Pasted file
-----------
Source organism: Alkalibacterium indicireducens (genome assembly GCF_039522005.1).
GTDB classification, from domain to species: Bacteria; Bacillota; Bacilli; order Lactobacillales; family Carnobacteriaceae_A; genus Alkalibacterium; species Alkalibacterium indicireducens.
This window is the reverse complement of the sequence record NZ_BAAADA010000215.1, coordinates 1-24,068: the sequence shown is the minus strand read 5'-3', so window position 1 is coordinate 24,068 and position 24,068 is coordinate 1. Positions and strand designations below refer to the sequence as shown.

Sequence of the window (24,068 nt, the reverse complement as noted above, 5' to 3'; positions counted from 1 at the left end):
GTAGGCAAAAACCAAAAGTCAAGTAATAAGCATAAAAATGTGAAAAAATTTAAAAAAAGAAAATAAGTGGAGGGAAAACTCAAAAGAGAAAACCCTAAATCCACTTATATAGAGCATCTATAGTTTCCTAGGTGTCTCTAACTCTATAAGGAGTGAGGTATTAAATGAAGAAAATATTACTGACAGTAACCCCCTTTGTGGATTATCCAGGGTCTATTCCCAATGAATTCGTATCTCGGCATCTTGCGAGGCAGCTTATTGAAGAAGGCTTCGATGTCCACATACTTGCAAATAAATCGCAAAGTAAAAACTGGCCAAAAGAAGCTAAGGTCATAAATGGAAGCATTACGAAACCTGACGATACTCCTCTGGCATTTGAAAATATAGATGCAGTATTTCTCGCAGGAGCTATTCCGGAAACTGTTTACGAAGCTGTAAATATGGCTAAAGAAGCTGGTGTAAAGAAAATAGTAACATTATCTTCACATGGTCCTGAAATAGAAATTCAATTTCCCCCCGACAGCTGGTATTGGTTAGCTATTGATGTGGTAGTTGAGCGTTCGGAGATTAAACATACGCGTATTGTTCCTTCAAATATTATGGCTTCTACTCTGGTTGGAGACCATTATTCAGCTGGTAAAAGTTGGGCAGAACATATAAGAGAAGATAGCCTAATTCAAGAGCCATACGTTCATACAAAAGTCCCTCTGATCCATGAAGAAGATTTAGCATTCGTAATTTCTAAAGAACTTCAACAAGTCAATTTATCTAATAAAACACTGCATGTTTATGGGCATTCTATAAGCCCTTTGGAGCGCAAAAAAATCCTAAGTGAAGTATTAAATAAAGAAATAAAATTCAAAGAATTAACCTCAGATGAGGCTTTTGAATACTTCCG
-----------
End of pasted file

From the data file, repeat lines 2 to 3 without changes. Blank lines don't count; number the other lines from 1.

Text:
GTDB classification, from domain to species: Bacteria; Bacillota; Bacilli; order Lactobacillales; family Carnobacteriaceae_A; genus Alkalibacterium; species Alkalibacterium indicireducens.
This window is the reverse complement of the sequence record NZ_BAAADA010000215.1, coordinates 1-24,068: the sequence shown is the minus strand read 5'-3', so window position 1 is coordinate 24,068 and position 24,068 is coordinate 1. Positions and strand designations below refer to the sequence as shown.